Automated Hardware: Fit for the Future
The right gas analysis hardware can make a big difference. “The kit inside the box really matters and our product range is continuously evolving to ensure that our gas analysers are ideally suited to the application”. That’s how Gibbons, sees things.
“Take the example of combustion optimisation and emissions monitoring from a natural gas fired power plant. Our EasyLine product range can bundle together all the gas analysers with one controller that the power generator would need. For example, the Uras 26 Infrared (IR) gas analyser has two channels that can be used for simultaneous CO and CO2 emissions monitoring. It means simplicity and cost-effectiveness”.
Diving down one layer deeper, analysis of the total oxides of nitrogen (NOx) in the stack emissions may be required in the future. It has been common in the past to use the chemiluminescence (CLD) analytical technique to measure NOx. But, the CLD technique cannot differentiate between Nitric Oxide (NO) and Nitrogen Dioxide (NO2). On the other hand, the Limas gas analysers which ABB offers for NOx measurement are simple and robust UV gas analysers that can speciate between NO and NO2. At present this gives a greater level of visibility than is generally required, but as legislation develops, the purchase of a gas analyser which can perform at this level can be considered as future-proofing the capex investment.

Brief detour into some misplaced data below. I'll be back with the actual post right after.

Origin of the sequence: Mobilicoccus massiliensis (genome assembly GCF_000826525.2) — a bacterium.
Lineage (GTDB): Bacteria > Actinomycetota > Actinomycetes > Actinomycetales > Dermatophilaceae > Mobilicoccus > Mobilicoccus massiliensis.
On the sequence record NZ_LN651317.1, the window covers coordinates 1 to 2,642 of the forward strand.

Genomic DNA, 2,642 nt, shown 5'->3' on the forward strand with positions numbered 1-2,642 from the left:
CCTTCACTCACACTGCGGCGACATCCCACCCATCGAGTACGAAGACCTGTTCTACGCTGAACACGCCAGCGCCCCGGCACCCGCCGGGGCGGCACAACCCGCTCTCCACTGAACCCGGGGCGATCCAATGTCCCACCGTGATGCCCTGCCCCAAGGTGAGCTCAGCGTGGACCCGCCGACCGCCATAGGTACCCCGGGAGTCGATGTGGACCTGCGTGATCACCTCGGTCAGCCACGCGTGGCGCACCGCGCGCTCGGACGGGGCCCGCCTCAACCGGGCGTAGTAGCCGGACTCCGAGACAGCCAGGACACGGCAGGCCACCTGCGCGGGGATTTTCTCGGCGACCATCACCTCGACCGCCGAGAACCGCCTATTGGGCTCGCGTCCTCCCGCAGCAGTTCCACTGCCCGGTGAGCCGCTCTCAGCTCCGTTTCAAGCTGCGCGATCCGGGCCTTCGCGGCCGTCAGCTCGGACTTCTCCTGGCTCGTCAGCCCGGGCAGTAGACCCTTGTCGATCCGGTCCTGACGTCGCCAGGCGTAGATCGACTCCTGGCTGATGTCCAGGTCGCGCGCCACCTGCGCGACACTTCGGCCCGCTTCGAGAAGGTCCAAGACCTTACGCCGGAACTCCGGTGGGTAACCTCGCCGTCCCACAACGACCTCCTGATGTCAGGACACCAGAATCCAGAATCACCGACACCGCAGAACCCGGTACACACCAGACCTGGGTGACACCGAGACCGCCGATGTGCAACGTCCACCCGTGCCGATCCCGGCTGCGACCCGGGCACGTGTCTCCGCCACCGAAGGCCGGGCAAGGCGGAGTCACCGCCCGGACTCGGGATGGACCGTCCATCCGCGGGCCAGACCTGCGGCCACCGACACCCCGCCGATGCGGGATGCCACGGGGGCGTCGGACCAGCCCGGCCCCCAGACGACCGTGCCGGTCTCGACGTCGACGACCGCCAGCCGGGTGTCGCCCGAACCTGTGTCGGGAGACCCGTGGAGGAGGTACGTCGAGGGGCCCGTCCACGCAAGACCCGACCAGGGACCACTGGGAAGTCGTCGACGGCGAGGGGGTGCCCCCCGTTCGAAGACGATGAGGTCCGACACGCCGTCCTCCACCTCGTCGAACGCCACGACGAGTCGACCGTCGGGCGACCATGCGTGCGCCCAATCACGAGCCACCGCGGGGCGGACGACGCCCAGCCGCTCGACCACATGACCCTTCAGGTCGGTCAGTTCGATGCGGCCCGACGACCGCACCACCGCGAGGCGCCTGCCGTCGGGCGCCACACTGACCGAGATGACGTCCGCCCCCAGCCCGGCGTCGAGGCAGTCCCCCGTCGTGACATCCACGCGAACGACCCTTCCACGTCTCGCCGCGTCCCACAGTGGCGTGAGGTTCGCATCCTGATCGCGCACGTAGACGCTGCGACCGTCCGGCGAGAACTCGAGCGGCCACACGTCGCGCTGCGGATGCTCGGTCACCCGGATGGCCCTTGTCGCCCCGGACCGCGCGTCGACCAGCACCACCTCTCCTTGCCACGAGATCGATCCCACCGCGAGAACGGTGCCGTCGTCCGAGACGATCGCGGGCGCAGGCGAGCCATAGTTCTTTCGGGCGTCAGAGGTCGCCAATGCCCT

ABB’s IR and UV gas analysers have self-calibration features which eliminate the need for manual calibration. The gas analysers are fitted with cells that are filled with gas mixtures of known concentrations. These enable automated calibration without the need for external gas cylinders. It means the instruments can be maintained with minimum labour intervention, significantly reducing cost and complexity.